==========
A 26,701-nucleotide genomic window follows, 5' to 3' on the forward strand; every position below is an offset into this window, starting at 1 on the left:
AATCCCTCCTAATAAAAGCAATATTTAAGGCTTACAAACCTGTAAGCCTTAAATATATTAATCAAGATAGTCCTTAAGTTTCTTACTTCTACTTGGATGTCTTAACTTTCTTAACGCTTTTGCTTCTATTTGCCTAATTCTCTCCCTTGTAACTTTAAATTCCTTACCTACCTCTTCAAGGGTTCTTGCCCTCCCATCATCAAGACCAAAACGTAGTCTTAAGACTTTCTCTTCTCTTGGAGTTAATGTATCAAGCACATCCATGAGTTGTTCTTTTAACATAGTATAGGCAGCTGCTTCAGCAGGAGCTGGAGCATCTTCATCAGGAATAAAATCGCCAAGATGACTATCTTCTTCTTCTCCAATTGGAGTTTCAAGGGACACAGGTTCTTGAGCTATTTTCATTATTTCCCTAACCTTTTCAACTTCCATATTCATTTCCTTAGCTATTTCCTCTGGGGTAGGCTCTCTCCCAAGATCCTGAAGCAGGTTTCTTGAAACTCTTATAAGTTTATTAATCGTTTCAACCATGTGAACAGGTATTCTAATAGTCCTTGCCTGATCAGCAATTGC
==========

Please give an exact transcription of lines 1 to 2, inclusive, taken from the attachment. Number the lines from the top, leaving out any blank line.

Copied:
A 26,701-nucleotide genomic window follows, 5' to 3' on the forward strand; every position below is an offset into this window, starting at 1 on the left:
AATCCCTCCTAATAAAAGCAATATTTAAGGCTTACAAACCTGTAAGCCTTAAATATATTAATCAAGATAGTCCTTAAGTTTCTTACTTCTACTTGGATGTCTTAACTTTCTTAACGCTTTTGCTTCTATTTGCCTAATTCTCTCCCTTGTAACTTTAAATTCCTTACCTACCTCTTCAAGGGTTCTTGCCCTCCCATCATCAAGACCAAAACGTAGTCTTAAGACTTTCTCTTCTCTTGGAGTTAATGTATCAAGCACATCCATGAGTTGTTCTTTTAACATAGTATAGGCAGCTGCTTCAGCAGGAGCTGGAGCATCTTCATCAGGAATAAAATCGCCAAGATGACTATCTTCTTCTTCTCCAATTGGAGTTTCAAGGGACACAGGTTCTTGAGCTATTTTCATTATTTCCCTAACCTTTTCAACTTCCATATTCATTTCCTTAGCTATTTCCTCTGGGGTAGGCTCTCTCCCAAGATCCTGAAGCAGGTTTCTTGAAACTCTTATAAGTTTATTAATCGTTTCAACCATGTGAACAGGTATTCTAATAGTCCTTGCCTGATCAGCAATTGC